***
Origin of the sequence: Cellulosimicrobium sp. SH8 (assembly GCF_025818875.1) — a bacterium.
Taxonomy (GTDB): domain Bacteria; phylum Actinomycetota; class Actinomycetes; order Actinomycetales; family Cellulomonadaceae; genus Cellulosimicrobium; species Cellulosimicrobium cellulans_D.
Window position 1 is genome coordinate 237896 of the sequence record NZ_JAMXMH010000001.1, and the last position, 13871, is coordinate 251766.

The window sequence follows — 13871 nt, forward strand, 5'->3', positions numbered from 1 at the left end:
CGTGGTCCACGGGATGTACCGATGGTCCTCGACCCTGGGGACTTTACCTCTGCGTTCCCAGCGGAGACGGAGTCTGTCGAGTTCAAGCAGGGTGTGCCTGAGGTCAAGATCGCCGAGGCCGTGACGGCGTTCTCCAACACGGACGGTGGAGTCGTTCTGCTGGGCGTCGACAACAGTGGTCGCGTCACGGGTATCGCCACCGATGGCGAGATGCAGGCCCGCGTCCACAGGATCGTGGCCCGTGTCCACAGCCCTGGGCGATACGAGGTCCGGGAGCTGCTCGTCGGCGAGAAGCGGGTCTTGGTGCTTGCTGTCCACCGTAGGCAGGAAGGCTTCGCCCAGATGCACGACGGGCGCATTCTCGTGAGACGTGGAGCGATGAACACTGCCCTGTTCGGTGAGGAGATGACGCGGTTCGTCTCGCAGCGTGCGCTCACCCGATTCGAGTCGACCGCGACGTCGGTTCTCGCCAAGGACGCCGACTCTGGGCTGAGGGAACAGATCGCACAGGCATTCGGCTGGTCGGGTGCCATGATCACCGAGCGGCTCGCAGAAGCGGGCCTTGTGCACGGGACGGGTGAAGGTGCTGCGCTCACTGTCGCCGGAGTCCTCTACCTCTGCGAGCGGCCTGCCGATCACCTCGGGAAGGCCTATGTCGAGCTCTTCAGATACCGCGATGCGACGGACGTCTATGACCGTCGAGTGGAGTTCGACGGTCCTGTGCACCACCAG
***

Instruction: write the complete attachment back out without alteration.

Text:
Origin of the sequence: Cellulosimicrobium sp. SH8 (assembly GCF_025818875.1) — a bacterium.
Taxonomy (GTDB): domain Bacteria; phylum Actinomycetota; class Actinomycetes; order Actinomycetales; family Cellulomonadaceae; genus Cellulosimicrobium; species Cellulosimicrobium cellulans_D.
Window position 1 is genome coordinate 237896 of the sequence record NZ_JAMXMH010000001.1, and the last position, 13871, is coordinate 251766.

The window sequence follows — 13871 nt, forward strand, 5'->3', positions numbered from 1 at the left end:
CGTGGTCCACGGGATGTACCGATGGTCCTCGACCCTGGGGACTTTACCTCTGCGTTCCCAGCGGAGACGGAGTCTGTCGAGTTCAAGCAGGGTGTGCCTGAGGTCAAGATCGCCGAGGCCGTGACGGCGTTCTCCAACACGGACGGTGGAGTCGTTCTGCTGGGCGTCGACAACAGTGGTCGCGTCACGGGTATCGCCACCGATGGCGAGATGCAGGCCCGCGTCCACAGGATCGTGGCCCGTGTCCACAGCCCTGGGCGATACGAGGTCCGGGAGCTGCTCGTCGGCGAGAAGCGGGTCTTGGTGCTTGCTGTCCACCGTAGGCAGGAAGGCTTCGCCCAGATGCACGACGGGCGCATTCTCGTGAGACGTGGAGCGATGAACACTGCCCTGTTCGGTGAGGAGATGACGCGGTTCGTCTCGCAGCGTGCGCTCACCCGATTCGAGTCGACCGCGACGTCGGTTCTCGCCAAGGACGCCGACTCTGGGCTGAGGGAACAGATCGCACAGGCATTCGGCTGGTCGGGTGCCATGATCACCGAGCGGCTCGCAGAAGCGGGCCTTGTGCACGGGACGGGTGAAGGTGCTGCGCTCACTGTCGCCGGAGTCCTCTACCTCTGCGAGCGGCCTGCCGATCACCTCGGGAAGGCCTATGTCGAGCTCTTCAGATACCGCGATGCGACGGACGTCTATGACCGTCGAGTGGAGTTCGACGGTCCTGTGCACCACCAG